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'Do the right thing' | Health Department discourages large crowds, urges social distancing

Dr. Martha Buchanan said the key to stopping the potential spread of COVID-19 is for people to use common sense and make smart choices.

KNOXVILLE, Tenn. — The Knox County Health Department can't police people who choose to gather in large crowds, Director Dr. Martha Buchanan said Tuesday.

It must rely on citizens to use common sense, to not gather in crowds of more than 10 and to use masks when out in public, Buchanan said during the department's daily briefing.

"We are heavily relying on people to do the right thing and make those choices to protect themselves," she said.

As restrictions begin to ease for stores and restaurants to open in Tennessee, some complaints are arising about people gathering in the community in large crowds. WBIR has fielded some such complaints.

Buchanan said the Health Department can send notices to caution individuals and businesses about practicing social distancing and can even take it up to what's called a "health measure" to get their attention about using masks for employees or remaining closed until given proper authorization, for example.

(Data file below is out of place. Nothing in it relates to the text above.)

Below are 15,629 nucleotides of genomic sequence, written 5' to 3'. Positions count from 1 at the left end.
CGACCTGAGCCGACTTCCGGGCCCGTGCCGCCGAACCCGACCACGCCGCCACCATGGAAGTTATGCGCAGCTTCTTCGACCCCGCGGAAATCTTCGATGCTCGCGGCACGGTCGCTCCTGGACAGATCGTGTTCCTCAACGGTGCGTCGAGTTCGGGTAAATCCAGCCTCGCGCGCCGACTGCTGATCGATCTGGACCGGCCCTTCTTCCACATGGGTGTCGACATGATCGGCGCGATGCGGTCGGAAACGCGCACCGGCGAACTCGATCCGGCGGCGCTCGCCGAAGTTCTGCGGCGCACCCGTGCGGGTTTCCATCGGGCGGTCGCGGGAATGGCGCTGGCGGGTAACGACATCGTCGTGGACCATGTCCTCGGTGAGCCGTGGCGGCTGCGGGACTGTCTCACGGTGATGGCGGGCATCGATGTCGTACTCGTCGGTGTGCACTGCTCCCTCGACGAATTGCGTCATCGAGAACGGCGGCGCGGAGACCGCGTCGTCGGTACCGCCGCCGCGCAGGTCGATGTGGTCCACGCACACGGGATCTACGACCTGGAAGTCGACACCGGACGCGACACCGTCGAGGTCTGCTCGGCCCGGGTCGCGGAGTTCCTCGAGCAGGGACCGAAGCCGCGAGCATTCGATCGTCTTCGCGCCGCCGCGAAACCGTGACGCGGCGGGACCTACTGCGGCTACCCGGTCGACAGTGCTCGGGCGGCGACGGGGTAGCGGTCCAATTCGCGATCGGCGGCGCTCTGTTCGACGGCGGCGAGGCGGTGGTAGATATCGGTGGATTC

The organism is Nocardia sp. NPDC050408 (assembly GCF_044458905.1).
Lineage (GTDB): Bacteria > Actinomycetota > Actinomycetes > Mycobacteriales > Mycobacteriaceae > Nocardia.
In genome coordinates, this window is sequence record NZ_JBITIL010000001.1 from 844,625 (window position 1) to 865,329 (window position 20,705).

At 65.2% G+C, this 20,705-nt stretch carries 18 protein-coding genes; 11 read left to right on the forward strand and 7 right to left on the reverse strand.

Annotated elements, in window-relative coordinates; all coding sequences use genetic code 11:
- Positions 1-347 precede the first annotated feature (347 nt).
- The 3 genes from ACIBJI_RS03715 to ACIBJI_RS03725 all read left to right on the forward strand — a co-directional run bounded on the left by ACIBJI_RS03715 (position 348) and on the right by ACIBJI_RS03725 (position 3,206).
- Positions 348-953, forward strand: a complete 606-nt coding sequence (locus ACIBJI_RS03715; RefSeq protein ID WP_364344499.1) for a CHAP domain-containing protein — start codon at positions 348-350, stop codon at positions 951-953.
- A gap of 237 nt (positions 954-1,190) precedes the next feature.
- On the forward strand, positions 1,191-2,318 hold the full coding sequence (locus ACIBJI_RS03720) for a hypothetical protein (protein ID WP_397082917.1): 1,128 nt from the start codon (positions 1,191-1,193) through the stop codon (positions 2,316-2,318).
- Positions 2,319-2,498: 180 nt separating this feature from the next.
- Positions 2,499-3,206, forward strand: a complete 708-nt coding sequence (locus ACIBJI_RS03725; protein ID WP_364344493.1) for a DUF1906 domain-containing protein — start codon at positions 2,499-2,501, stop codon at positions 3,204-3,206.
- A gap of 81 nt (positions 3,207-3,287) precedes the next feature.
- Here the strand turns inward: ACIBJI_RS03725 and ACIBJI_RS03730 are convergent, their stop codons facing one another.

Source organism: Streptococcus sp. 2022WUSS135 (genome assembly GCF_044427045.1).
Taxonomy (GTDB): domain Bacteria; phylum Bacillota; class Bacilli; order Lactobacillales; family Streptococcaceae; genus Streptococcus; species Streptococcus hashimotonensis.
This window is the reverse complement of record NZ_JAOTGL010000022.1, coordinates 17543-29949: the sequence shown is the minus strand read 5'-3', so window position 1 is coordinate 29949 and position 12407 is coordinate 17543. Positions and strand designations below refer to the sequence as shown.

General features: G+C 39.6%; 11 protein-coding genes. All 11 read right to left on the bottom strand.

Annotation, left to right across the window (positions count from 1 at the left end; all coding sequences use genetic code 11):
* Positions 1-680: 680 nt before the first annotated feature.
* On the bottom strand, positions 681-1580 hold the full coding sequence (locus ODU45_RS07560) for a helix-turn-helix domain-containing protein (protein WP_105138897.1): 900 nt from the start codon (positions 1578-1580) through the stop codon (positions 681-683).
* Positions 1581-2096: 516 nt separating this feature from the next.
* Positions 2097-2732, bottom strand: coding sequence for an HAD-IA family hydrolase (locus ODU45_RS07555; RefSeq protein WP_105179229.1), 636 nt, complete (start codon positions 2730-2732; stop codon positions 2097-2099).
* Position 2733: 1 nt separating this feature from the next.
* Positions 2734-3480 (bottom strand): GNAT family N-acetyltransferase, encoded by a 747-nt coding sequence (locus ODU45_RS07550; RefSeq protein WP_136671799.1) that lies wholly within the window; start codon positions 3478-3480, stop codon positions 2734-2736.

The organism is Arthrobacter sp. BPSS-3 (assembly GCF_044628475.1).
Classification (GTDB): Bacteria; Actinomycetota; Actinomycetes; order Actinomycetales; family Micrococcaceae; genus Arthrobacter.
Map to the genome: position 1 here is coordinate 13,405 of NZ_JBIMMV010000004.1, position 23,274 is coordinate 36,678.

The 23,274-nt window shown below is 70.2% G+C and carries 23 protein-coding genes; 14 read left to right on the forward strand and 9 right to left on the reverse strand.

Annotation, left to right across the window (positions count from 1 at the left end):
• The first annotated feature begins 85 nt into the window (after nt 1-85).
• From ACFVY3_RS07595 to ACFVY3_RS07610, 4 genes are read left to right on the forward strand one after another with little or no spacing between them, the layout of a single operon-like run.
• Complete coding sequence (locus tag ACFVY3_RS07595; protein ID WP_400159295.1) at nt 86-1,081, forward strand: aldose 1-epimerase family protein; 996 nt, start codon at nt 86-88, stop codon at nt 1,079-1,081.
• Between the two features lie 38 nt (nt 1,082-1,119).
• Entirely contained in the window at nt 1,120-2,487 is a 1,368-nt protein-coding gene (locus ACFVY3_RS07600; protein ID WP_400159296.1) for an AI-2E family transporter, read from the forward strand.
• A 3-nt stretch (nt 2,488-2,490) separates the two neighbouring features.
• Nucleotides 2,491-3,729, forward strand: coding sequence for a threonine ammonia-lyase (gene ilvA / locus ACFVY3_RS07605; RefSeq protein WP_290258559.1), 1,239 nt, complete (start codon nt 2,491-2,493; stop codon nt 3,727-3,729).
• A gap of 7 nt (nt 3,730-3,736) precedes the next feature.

But the director said the department can't impose dollar fines.

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Buchanan said there are five things people can do to help stop the potential spread of the virus: wear a face covering in public; practice regular hand-washing; stay home if you're sick; practice social distancing; and clean surfaces at home or at work regularly.

"Everybody can do that," she said. "It's not rocket science."

The county Tuesday reported 252 positive cases, with 209 people who have recovered. Two people are currently in the hospital.

Addressing questions from the media, Buchanan said the department doesn't have a target number of tests it wants to conduct every week. It's focusing on boosting testing capacity, and she said that's happening.

"We are also not aware of every test that's recorded in Knox County," she said, because there's simultaneous private testing going on.

Buchanan said the department has about 30 people who are doing contact tracing -- identifying all the people who come into contact with a positive case. She said that's adequate for the county's needs right now.

Targeted testing of nursing homes is planned by the county and the state, she said. Gov. Bill Lee said last week the state wants to expand testing of long-term care centers and their employees to combat spread of the virus.